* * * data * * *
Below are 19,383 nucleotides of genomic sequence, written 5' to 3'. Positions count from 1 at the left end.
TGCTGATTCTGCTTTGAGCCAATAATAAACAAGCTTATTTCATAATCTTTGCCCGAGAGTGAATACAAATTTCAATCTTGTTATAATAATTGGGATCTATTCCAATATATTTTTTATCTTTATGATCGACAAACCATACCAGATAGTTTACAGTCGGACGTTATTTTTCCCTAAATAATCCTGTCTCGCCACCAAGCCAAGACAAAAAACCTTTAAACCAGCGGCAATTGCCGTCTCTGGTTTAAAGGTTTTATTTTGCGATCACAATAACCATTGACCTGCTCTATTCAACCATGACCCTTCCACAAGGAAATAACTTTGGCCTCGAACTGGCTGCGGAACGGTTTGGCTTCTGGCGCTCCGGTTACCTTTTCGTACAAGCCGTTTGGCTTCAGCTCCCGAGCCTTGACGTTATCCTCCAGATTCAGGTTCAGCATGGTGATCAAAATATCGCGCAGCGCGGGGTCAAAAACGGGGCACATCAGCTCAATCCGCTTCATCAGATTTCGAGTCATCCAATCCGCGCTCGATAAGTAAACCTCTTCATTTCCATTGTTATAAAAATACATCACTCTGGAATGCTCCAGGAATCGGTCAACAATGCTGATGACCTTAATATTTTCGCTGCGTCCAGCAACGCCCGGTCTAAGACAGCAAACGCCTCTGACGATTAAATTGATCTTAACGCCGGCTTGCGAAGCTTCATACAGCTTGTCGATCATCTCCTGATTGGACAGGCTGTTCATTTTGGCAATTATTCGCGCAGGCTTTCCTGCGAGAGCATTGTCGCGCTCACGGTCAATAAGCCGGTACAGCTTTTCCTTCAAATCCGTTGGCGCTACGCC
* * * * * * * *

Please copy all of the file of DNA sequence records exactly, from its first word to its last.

Below are 19,383 nucleotides of genomic sequence, written 5' to 3'. Positions count from 1 at the left end.
TGCTGATTCTGCTTTGAGCCAATAATAAACAAGCTTATTTCATAATCTTTGCCCGAGAGTGAATACAAATTTCAATCTTGTTATAATAATTGGGATCTATTCCAATATATTTTTTATCTTTATGATCGACAAACCATACCAGATAGTTTACAGTCGGACGTTATTTTTCCCTAAATAATCCTGTCTCGCCACCAAGCCAAGACAAAAAACCTTTAAACCAGCGGCAATTGCCGTCTCTGGTTTAAAGGTTTTATTTTGCGATCACAATAACCATTGACCTGCTCTATTCAACCATGACCCTTCCACAAGGAAATAACTTTGGCCTCGAACTGGCTGCGGAACGGTTTGGCTTCTGGCGCTCCGGTTACCTTTTCGTACAAGCCGTTTGGCTTCAGCTCCCGAGCCTTGACGTTATCCTCCAGATTCAGGTTCAGCATGGTGATCAAAATATCGCGCAGCGCGGGGTCAAAAACGGGGCACATCAGCTCAATCCGCTTCATCAGATTTCGAGTCATCCAATCCGCGCTCGATAAGTAAACCTCTTCATTTCCATTGTTATAAAAATACATCACTCTGGAATGCTCCAGGAATCGGTCAACAATGCTGATGACCTTAATATTTTCGCTGCGTCCAGCAACGCCCGGTCTAAGACAGCAAACGCCTCTGACGATTAAATTGATCTTAACGCCGGCTTGCGAAGCTTCATACAGCTTGTCGATCATCTCCTGATTGGACAGGCTGTTCATTTTGGCAATTATTCGCGCAGGCTTTCCTGCGAGAGCATTGTCGCGCTCACGGTCAATAAGCCGGTACAGCTTTTCCTTCAAATCCGTTGGCGCTACGCC